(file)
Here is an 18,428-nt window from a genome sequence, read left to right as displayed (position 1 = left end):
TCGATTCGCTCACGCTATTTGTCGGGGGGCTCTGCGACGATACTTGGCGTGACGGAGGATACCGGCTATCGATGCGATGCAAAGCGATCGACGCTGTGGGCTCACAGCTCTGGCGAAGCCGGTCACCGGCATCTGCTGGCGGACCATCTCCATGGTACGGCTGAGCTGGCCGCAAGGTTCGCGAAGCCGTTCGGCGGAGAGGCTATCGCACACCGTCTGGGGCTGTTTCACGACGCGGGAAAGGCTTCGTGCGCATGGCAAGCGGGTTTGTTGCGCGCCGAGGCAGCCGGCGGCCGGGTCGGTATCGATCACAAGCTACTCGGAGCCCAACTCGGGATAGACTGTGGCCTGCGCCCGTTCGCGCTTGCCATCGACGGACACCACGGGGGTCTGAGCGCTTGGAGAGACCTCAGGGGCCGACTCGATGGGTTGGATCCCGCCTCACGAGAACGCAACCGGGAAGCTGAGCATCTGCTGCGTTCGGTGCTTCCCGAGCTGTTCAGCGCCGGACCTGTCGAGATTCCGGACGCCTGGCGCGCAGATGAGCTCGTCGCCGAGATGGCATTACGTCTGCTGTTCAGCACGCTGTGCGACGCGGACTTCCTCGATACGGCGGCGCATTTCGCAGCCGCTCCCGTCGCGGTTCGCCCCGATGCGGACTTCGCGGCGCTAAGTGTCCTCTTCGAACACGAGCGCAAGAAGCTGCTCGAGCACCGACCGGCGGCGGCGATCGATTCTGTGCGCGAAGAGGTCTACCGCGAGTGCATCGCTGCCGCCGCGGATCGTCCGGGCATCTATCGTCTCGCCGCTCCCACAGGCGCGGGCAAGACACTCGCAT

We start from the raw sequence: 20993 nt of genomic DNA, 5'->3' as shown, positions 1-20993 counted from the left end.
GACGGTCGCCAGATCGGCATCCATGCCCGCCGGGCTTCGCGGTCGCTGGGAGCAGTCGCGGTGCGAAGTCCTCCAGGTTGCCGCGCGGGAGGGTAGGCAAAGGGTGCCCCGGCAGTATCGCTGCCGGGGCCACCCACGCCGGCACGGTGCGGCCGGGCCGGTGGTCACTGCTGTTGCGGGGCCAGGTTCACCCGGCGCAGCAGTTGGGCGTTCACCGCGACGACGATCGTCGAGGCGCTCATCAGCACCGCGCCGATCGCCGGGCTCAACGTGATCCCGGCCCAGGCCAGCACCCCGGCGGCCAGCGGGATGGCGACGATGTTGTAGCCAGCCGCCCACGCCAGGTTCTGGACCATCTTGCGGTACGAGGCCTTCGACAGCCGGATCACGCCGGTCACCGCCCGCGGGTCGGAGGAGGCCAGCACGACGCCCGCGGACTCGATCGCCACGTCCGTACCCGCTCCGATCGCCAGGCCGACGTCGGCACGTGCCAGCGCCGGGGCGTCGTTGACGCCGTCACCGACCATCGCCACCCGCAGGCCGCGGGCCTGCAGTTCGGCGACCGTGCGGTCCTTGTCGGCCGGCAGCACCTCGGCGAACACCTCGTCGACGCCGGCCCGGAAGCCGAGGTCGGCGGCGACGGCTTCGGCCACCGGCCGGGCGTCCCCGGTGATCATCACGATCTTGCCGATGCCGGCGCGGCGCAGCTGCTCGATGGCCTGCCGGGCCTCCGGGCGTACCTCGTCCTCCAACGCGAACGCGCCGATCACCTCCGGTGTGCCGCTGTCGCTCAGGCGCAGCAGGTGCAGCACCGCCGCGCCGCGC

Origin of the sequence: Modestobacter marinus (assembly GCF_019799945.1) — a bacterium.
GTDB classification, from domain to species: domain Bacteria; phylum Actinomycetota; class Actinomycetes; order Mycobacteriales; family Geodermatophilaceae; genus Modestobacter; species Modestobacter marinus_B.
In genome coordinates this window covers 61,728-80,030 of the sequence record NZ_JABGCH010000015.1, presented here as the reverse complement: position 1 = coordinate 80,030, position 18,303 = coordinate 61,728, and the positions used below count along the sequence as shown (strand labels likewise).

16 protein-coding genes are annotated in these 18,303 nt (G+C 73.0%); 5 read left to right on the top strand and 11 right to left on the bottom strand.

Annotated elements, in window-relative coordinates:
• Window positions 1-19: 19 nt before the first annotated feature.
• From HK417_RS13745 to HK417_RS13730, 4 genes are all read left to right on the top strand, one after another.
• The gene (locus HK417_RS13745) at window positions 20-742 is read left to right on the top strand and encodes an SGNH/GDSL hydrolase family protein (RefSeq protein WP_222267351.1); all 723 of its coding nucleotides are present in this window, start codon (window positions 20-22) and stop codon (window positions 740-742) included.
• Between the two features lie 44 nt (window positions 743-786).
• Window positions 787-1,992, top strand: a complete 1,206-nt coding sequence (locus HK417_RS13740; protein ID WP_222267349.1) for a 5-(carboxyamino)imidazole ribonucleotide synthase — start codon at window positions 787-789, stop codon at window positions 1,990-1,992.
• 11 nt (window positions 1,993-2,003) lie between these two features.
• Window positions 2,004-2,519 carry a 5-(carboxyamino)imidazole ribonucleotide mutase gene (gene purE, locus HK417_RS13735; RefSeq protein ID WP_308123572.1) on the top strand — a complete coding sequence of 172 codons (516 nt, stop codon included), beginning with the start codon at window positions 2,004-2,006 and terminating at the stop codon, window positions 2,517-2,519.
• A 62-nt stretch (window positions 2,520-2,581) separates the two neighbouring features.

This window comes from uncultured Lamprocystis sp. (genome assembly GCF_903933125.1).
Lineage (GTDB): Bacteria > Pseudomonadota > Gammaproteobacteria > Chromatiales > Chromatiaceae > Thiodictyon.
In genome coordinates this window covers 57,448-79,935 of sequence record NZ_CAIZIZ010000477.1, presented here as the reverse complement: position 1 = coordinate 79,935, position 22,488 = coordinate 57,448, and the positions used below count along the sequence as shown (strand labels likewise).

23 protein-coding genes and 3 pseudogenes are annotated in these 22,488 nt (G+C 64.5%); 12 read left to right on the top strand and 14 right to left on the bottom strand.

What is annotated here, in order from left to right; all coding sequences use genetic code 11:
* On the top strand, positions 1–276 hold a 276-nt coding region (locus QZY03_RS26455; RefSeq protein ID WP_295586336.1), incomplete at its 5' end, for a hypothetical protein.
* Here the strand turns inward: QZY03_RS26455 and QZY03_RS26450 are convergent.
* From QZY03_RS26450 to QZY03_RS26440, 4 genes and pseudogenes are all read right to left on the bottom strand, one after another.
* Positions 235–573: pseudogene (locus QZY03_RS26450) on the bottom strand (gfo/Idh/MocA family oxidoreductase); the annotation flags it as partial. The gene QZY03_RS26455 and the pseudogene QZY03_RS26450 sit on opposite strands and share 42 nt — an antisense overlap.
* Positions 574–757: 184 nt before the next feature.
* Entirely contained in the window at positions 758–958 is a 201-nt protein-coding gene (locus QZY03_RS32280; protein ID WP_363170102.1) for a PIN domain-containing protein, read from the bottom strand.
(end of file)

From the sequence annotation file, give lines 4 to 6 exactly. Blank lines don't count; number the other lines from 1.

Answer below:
GACGGTCGCCAGATCGGCATCCATGCCCGCCGGGCTTCGCGGTCGCTGGGAGCAGTCGCGGTGCGAAGTCCTCCAGGTTGCCGCGCGGGAGGGTAGGCAAAGGGTGCCCCGGCAGTATCGCTGCCGGGGCCACCCACGCCGGCACGGTGCGGCCGGGCCGGTGGTCACTGCTGTTGCGGGGCCAGGTTCACCCGGCGCAGCAGTTGGGCGTTCACCGCGACGACGATCGTCGAGGCGCTCATCAGCACCGCGCCGATCGCCGGGCTCAACGTGATCCCGGCCCAGGCCAGCACCCCGGCGGCCAGCGGGATGGCGACGATGTTGTAGCCAGCCGCCCACGCCAGGTTCTGGACCATCTTGCGGTACGAGGCCTTCGACAGCCGGATCACGCCGGTCACCGCCCGCGGGTCGGAGGAGGCCAGCACGACGCCCGCGGACTCGATCGCCACGTCCGTACCCGCTCCGATCGCCAGGCCGACGTCGGCACGTGCCAGCGCCGGGGCGTCGTTGACGCCGTCACCGACCATCGCCACCCGCAGGCCGCGGGCCTGCAGTTCGGCGACCGTGCGGTCCTTGTCGGCCGGCAGCACCTCGGCGAACACCTCGTCGACGCCGGCCCGGAAGCCGAGGTCGGCGGCGACGGCTTCGGCCACCGGCCGGGCGTCCCCGGTGATCATCACGATCTTGCCGATGCCGGCGCGGCGCAGCTGCTCGATGGCCTGCCGGGCCTCCGGGCGTACCTCGTCCTCCAACGCGAACGCGCCGATCACCTCCGGTGTGCCGCTGTCGCTCAGGCGCAGCAGGTGCAGCACCGCCGCGCCGCGC

Origin of the sequence: Modestobacter marinus (assembly GCF_019799945.1) — a bacterium.
GTDB classification, from domain to species: domain Bacteria; phylum Actinomycetota; class Actinomycetes; order Mycobacteriales; family Geodermatophilaceae; genus Modestobacter; species Modestobacter marinus_B.